The 1928 Texas Almanac and State Industrial Guide Page: 48
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THE TEXAS ALMANAC.
Marketing tomatoes at Jacksonville, (Cherokee (County, in Easht Texas. Lying in
Cherokee and Smith Counties is one of the important early to mato producing areas of
the United States.
grown on dry farms. In fact, there is
much cotton growing throughout the belt
except east of Houston, where compara-
tively little is produced at present, al-
though potentially this is also a cotton
The big rice crop of Texas is grown on
the lower coastal plain along the courses
of the Colorado, Brazes. Trinity. Neches
and other streams where water is avail-
able for flooding the fields. There is also
a large cattle raising industry.
In this belt lies one of the major oil
producing regions of the United States.
The Pine Belt.
Lying north of the lower coastal plain
and extending westward from the Louis-
iana border for a distance of 75 to 100
miles is the pine belt of East Texas, an
extension of the great Southern pine belt.
The soils are alluvial in the bottom lands
and sandy on the uplands. Longleaf,
shortleaf and loblolly pine grow here and
a variety of hardwoods and there is a
large lumbering industry. In the middle
and northern portions of this territory
farming is highly developed, producing
cotton, corn and a variety of truck crops,
including melons, tomatoes, sweet pota-
toes, peaches and some other fruits on a
comparatively large scale for market.
The rainfall varies from thirty-five to
forty inches, being slightly heavier on the
eastern border. There is considerable
farming in the southern part of the belt,
but not so well developed as in the north-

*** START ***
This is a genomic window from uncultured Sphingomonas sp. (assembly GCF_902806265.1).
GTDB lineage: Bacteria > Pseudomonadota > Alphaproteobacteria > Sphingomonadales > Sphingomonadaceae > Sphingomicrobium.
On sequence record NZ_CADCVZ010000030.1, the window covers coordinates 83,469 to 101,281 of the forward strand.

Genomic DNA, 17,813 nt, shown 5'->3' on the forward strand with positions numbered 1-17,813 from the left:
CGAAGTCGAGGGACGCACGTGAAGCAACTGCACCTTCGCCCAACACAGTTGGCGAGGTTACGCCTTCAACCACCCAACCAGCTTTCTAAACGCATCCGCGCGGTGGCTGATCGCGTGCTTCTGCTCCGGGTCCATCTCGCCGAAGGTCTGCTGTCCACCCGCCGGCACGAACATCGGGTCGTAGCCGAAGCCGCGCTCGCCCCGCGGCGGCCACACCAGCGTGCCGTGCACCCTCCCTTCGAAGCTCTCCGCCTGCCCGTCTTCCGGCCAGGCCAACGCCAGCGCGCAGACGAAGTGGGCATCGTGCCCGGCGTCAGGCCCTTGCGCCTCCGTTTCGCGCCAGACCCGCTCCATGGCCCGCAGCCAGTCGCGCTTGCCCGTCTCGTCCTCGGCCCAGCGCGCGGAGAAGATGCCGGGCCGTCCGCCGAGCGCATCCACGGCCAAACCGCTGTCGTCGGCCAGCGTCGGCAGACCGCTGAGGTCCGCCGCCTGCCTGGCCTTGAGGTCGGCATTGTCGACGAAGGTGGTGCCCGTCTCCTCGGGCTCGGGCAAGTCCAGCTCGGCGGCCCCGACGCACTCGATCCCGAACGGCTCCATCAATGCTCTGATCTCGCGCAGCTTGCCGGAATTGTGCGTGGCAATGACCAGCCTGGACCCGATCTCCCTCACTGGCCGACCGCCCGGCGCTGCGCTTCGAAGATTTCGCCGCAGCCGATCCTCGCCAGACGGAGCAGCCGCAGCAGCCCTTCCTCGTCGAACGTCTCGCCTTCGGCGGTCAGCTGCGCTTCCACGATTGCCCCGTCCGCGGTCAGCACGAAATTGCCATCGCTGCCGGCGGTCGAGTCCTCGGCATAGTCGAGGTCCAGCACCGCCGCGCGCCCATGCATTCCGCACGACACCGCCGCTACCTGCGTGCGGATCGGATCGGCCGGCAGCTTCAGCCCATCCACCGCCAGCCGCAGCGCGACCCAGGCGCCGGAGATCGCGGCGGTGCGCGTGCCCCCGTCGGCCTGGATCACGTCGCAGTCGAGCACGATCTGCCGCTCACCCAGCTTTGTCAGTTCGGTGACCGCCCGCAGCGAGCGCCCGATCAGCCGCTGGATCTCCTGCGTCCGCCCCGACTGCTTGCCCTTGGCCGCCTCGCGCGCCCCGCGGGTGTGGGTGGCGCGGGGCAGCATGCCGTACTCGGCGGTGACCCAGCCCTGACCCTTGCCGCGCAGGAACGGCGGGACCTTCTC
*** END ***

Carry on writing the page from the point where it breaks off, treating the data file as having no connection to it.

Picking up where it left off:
ern section. Live stock raising is general
on the farms. The pine belt ranges in al-
titude from about 100 feet in the south-
ern end to a general level of about 450 in
the northern section, with some elevations
reaching 600 feet or more on the uplands
between the river valleys.
Much lignite, iron ores and clays are
found in this territory and some oil and
gas ale produced.
Immediately west of the pine belt lies
the postoak belt, which differs physio-
graphically little from the pine belt. It
is less sandy in the uplands and with a
good deal of loam. Postoak and other
hardwoods cover much of the territory,
with some open plrairies. Cotton and corn
growing and live stock raising are the
principal industries. The elevation is gen-
erally between 200 and 600 feet and the
belt extends southwestward bordering the
lower coastal plain after swinging away
from the pine belt. Rainfall ranges from
thirty to thirty-eight inches, being light-
est in the southwestern section, which ex-
tends into South Central Texas.
The llack-Land Prairies.
Next above the postoak belt is the black-
land prairie region, a narrow strip of land
extending from the vicinity of San An-
tonio and Live Oak County northeastward
to the Red River. This is an open coun-
try with an elevation lof from 400 to 700
feet as a rule. It is open except along the
streams and is intensively cultivated in
most sections, especially the middle and
northern Iparts. Cotton is the principal
product, although much corn is grown and
there is a general live stock industry.
Oats and wheat are produced also on
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The 1928 Texas Almanac and State Industrial Guide, book, 1928~; Dallas, Texas. (texashistory.unt.edu/ark:/67531/metapth123786/m1/51/: accessed March 29, 2017), University of North Texas Libraries, The Portal to Texas History, texashistory.unt.edu; crediting Texas State Historical Association.